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drawings of the heart being annexed, for the better illuftration of the subject. Art. 54. The Case of a Man whole Heart was found enlarged to

a very uncommon Size. By Mr. Richard Pulteney.info In this very extraordinary case, we are told, the whole heart might be said to be entirely aneurismatical. There was no particular enlargement of the aorta, nor 'were there the least polypose concretions to be found in any part whatever. When cut off from the vessels, emptied of the coagula, and washed as clean as possible, this distended heart weighed upwards of twenty-eight ounces Avoirdupoise. . .

MISCELLANEOUS PAPERS.'''vio... Art. 25: An Extract of the Register of the Parish of Holy-cross

in Salop, from Michaelmas 1750, to Michaelmas 1766. . Com: municated by Robert More, Esq; F.R.S.

The honourable place which the Committee have allotted this extract, will doubtless excite the emulation of all the Parish Clerks in the three kingdoms, to transmit their Memoirs of births, deaths, and marriages, to the Royal Society; in return for which, they will also, doubtless, be honoured by an election into that learned body.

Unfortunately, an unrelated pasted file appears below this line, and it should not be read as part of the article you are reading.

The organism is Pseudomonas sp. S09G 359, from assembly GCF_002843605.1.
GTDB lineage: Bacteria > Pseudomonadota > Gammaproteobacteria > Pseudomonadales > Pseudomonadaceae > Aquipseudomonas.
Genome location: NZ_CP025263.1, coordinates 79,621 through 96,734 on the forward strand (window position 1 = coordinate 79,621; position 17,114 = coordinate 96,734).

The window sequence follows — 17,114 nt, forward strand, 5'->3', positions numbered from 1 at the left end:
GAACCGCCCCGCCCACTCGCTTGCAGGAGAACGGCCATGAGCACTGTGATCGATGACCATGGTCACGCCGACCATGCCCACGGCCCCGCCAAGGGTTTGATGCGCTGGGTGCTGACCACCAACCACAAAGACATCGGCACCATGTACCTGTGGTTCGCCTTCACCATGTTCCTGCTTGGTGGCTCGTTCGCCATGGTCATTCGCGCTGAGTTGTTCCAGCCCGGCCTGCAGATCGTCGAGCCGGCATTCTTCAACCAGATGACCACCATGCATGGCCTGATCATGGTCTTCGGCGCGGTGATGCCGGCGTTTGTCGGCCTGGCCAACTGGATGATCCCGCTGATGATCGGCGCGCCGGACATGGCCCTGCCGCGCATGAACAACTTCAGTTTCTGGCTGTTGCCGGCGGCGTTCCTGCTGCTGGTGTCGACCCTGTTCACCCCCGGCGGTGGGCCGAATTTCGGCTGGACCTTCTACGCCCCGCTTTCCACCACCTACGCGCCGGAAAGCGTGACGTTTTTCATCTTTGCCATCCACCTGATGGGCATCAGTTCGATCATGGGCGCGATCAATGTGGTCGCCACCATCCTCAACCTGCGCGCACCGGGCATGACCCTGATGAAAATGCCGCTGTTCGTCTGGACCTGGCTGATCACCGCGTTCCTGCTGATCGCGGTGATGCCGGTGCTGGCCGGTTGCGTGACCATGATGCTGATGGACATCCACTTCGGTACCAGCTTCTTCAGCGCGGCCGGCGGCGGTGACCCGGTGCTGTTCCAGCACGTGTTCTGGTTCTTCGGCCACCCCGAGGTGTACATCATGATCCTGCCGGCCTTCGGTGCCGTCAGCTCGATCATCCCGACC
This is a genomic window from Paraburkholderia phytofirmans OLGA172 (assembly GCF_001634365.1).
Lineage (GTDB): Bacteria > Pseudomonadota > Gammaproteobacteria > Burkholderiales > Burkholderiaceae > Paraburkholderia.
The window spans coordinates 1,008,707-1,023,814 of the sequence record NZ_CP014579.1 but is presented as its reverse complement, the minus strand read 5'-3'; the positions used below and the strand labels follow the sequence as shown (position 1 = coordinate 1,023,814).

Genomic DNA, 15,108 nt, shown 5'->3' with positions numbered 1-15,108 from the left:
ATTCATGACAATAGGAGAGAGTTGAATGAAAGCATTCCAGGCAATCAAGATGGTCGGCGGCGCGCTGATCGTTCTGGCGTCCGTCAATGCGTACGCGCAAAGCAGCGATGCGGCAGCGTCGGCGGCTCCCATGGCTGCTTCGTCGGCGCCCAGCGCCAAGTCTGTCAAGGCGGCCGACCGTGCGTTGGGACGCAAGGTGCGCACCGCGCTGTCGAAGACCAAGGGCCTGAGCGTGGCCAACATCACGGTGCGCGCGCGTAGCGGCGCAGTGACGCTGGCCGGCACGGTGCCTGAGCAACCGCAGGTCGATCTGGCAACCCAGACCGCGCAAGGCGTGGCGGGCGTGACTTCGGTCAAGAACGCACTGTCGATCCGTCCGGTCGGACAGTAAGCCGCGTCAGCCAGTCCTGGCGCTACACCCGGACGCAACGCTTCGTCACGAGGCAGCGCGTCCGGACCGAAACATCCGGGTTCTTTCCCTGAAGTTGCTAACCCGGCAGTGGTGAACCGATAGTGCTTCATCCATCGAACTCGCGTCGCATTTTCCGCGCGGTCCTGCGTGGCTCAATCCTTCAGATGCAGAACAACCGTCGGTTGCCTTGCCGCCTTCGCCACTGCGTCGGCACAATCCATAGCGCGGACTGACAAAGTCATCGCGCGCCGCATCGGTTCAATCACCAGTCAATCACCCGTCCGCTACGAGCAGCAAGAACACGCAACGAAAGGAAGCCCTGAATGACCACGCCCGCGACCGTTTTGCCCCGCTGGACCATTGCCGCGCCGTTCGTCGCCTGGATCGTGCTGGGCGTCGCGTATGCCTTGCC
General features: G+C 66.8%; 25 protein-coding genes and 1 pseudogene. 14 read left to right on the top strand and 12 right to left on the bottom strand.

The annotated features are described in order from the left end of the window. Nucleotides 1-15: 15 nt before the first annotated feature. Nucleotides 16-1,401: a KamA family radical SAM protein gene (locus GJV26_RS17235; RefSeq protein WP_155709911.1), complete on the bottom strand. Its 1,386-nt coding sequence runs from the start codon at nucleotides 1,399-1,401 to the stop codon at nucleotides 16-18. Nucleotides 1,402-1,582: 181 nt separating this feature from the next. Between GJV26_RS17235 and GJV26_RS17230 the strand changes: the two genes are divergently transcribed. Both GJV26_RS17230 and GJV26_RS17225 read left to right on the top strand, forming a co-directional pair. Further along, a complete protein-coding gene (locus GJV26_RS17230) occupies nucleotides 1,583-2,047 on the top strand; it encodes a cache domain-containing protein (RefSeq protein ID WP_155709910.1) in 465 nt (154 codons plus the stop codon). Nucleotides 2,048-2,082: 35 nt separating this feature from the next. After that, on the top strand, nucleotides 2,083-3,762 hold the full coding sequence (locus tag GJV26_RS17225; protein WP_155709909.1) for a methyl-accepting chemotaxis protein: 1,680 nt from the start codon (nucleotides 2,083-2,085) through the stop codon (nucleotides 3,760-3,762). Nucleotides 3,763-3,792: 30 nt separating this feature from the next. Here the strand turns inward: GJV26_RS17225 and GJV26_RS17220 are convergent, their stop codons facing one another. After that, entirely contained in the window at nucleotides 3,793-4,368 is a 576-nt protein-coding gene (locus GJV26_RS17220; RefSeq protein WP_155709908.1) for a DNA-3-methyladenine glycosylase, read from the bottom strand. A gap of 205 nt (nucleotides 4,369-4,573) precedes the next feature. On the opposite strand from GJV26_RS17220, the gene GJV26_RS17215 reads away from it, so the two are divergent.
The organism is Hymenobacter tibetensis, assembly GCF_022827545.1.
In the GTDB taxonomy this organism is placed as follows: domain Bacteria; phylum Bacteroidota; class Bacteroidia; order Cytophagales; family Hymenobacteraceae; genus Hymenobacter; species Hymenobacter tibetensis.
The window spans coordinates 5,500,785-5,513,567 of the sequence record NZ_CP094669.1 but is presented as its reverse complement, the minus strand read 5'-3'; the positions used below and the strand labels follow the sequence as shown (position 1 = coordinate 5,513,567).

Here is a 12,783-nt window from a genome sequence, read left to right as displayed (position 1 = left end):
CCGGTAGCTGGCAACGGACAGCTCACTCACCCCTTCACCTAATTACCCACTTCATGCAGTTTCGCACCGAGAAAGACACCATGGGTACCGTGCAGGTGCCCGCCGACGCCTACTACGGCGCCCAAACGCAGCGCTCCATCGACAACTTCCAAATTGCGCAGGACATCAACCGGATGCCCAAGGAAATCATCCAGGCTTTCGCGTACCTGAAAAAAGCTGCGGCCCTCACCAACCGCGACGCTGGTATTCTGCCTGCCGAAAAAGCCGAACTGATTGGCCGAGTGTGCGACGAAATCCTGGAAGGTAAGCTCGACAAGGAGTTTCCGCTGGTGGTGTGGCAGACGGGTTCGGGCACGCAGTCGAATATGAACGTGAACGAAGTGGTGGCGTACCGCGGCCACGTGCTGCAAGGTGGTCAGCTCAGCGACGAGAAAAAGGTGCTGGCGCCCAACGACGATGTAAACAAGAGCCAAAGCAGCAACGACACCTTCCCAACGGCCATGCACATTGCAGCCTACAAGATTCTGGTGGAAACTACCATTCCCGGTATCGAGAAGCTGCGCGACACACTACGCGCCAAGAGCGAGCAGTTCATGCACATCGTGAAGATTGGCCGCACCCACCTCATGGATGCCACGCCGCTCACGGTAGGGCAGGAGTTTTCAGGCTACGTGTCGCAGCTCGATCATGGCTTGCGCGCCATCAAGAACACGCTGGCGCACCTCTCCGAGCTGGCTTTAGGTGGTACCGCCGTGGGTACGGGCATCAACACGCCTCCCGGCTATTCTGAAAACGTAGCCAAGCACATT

Art. 29. A Description of a new Thermometer and Barometer.

By Keane Fitzgerald, Esq; The Thermometer here described is composed of sınall metal bars, which, by their expansion and contraction, determine the heat and cold of the air. To this instrument are also adjusted indexes, or registers, to mark the least variation that may happen during the absence of the Observer: an useful and ingenious contrivance. The Barometer is an improved wheel Barometer, to which the same kind of registers are adapted. A draught of the principal parts of the machine is annexed.

Art. 53. An Account of a Treatise in French, presented to the

Royal Society, entitled, Lettres sur l' Electricité. By the Abbé Nollet. By Dr. Watson.

The principal design of the Letters here treated of, is to Support and confirm the hypothesis espoused by the Abbé Nolfet and others, viz. That the effects of Electricity depend upon

the

the m ultaneous afluence and effluence of the 'ek Etric matter; a doctrine, says Dr. Watson, very well supported by that ingenious Author.

Edward D

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Ärt. 55. An Account of several Experiments in Electricity. By

Edward Delaval, Esq; These experiments relate to the change of bodies, by heat and cold, from non-electrics into electrics, and vice versa; exhibiting some very uncommon phenomena of the islandcryital, in this relpect,